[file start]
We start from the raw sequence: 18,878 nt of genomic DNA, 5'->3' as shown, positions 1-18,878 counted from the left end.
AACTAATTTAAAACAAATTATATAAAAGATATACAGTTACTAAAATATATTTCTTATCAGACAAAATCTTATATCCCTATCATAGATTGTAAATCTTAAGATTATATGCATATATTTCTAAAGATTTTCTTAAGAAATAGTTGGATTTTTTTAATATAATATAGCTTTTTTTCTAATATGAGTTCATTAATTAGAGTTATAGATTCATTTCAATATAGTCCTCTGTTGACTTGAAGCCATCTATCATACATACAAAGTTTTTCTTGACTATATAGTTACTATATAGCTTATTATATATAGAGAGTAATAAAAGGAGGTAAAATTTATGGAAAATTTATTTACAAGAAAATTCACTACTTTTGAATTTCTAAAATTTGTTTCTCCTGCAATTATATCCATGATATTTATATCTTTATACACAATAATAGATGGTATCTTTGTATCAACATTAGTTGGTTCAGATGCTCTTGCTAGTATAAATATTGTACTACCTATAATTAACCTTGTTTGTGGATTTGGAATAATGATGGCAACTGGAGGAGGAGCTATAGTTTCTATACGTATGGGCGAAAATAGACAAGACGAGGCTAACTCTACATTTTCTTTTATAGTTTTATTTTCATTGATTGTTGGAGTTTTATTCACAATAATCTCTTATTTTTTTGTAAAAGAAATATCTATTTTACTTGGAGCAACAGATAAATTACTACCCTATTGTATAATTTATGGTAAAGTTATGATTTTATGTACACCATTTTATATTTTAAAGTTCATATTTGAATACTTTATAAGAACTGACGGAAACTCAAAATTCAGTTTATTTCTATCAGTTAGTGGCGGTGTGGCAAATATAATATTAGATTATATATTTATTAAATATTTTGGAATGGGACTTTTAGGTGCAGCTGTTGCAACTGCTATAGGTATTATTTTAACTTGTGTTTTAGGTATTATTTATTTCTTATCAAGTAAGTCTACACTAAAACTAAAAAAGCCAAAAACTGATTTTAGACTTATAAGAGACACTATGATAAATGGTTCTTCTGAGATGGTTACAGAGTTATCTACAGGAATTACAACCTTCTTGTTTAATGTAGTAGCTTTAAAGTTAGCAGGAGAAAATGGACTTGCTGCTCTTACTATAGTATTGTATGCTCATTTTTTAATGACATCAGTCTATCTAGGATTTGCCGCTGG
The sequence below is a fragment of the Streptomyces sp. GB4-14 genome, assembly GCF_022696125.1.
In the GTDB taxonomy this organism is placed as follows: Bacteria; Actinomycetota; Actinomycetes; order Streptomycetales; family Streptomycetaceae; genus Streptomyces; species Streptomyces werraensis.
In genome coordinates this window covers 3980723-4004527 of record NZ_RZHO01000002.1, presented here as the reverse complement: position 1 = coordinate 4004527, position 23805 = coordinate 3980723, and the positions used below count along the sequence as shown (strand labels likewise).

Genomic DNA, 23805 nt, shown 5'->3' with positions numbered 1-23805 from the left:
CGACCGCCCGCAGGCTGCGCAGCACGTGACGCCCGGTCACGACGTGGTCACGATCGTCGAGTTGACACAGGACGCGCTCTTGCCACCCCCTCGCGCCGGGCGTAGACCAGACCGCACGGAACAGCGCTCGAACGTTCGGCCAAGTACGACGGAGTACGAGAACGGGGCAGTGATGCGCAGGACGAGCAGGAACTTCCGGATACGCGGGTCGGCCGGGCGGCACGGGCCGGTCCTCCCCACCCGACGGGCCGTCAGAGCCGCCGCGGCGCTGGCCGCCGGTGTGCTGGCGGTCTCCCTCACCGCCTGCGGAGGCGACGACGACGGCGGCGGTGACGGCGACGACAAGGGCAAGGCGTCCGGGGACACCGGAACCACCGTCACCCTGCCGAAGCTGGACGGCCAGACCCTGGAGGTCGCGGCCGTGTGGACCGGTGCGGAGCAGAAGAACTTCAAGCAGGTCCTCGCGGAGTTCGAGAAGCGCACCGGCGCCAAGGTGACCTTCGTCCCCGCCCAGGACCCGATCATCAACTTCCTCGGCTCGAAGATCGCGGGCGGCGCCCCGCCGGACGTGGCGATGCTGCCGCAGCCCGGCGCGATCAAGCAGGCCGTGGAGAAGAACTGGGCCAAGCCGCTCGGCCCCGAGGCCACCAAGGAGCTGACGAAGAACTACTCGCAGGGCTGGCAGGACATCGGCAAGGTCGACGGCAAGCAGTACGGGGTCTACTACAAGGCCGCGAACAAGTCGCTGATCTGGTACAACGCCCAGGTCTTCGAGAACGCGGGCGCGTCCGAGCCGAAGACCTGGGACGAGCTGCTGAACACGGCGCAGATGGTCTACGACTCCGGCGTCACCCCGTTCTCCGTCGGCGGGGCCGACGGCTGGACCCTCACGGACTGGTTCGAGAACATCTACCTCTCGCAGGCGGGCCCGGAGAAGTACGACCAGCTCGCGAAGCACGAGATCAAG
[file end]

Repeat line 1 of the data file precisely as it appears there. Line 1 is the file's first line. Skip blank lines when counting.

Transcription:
We start from the raw sequence: 18,878 nt of genomic DNA, 5'->3' as shown, positions 1-18,878 counted from the left end.